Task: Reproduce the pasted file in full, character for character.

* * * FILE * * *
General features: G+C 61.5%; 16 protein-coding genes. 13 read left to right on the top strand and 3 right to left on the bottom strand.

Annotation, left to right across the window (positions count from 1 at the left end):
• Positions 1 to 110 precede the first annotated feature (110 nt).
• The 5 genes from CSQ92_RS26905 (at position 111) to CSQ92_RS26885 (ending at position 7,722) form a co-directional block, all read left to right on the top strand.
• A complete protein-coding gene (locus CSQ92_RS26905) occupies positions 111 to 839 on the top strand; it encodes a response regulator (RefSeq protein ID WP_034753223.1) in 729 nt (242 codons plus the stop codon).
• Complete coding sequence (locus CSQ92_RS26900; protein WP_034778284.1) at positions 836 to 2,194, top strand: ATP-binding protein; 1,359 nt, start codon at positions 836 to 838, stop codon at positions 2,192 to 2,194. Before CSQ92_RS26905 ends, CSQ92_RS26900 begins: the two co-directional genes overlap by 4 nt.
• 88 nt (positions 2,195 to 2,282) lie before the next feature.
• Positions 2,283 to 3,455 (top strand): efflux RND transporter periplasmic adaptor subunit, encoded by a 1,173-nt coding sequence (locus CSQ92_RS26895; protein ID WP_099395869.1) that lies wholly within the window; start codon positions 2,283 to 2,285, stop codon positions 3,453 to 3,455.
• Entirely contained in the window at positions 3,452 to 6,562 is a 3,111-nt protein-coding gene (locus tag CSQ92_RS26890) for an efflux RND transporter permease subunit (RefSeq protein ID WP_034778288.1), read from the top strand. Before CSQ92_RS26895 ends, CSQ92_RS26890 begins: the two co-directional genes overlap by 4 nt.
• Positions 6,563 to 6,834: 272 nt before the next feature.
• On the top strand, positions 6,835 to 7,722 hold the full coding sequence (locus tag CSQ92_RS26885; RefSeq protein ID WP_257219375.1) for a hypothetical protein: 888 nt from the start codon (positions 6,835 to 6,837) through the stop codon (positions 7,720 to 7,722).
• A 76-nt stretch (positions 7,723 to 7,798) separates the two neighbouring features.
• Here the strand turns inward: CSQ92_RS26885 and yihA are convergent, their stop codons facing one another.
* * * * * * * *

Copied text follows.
General features: G+C 61.5%; 16 protein-coding genes. 13 read left to right on the top strand and 3 right to left on the bottom strand.

Annotation, left to right across the window (positions count from 1 at the left end):
• Positions 1 to 110 precede the first annotated feature (110 nt).
• The 5 genes from CSQ92_RS26905 (at position 111) to CSQ92_RS26885 (ending at position 7,722) form a co-directional block, all read left to right on the top strand.
• A complete protein-coding gene (locus CSQ92_RS26905) occupies positions 111 to 839 on the top strand; it encodes a response regulator (RefSeq protein ID WP_034753223.1) in 729 nt (242 codons plus the stop codon).
• Complete coding sequence (locus CSQ92_RS26900; protein WP_034778284.1) at positions 836 to 2,194, top strand: ATP-binding protein; 1,359 nt, start codon at positions 836 to 838, stop codon at positions 2,192 to 2,194. Before CSQ92_RS26905 ends, CSQ92_RS26900 begins: the two co-directional genes overlap by 4 nt.
• 88 nt (positions 2,195 to 2,282) lie before the next feature.
• Positions 2,283 to 3,455 (top strand): efflux RND transporter periplasmic adaptor subunit, encoded by a 1,173-nt coding sequence (locus CSQ92_RS26895; protein ID WP_099395869.1) that lies wholly within the window; start codon positions 2,283 to 2,285, stop codon positions 3,453 to 3,455.
• Entirely contained in the window at positions 3,452 to 6,562 is a 3,111-nt protein-coding gene (locus tag CSQ92_RS26890) for an efflux RND transporter permease subunit (RefSeq protein ID WP_034778288.1), read from the top strand. Before CSQ92_RS26895 ends, CSQ92_RS26890 begins: the two co-directional genes overlap by 4 nt.
• Positions 6,563 to 6,834: 272 nt before the next feature.
• On the top strand, positions 6,835 to 7,722 hold the full coding sequence (locus tag CSQ92_RS26885; RefSeq protein ID WP_257219375.1) for a hypothetical protein: 888 nt from the start codon (positions 6,835 to 6,837) through the stop codon (positions 7,720 to 7,722).
• A 76-nt stretch (positions 7,723 to 7,798) separates the two neighbouring features.
• Here the strand turns inward: CSQ92_RS26885 and yihA are convergent, their stop codons facing one another.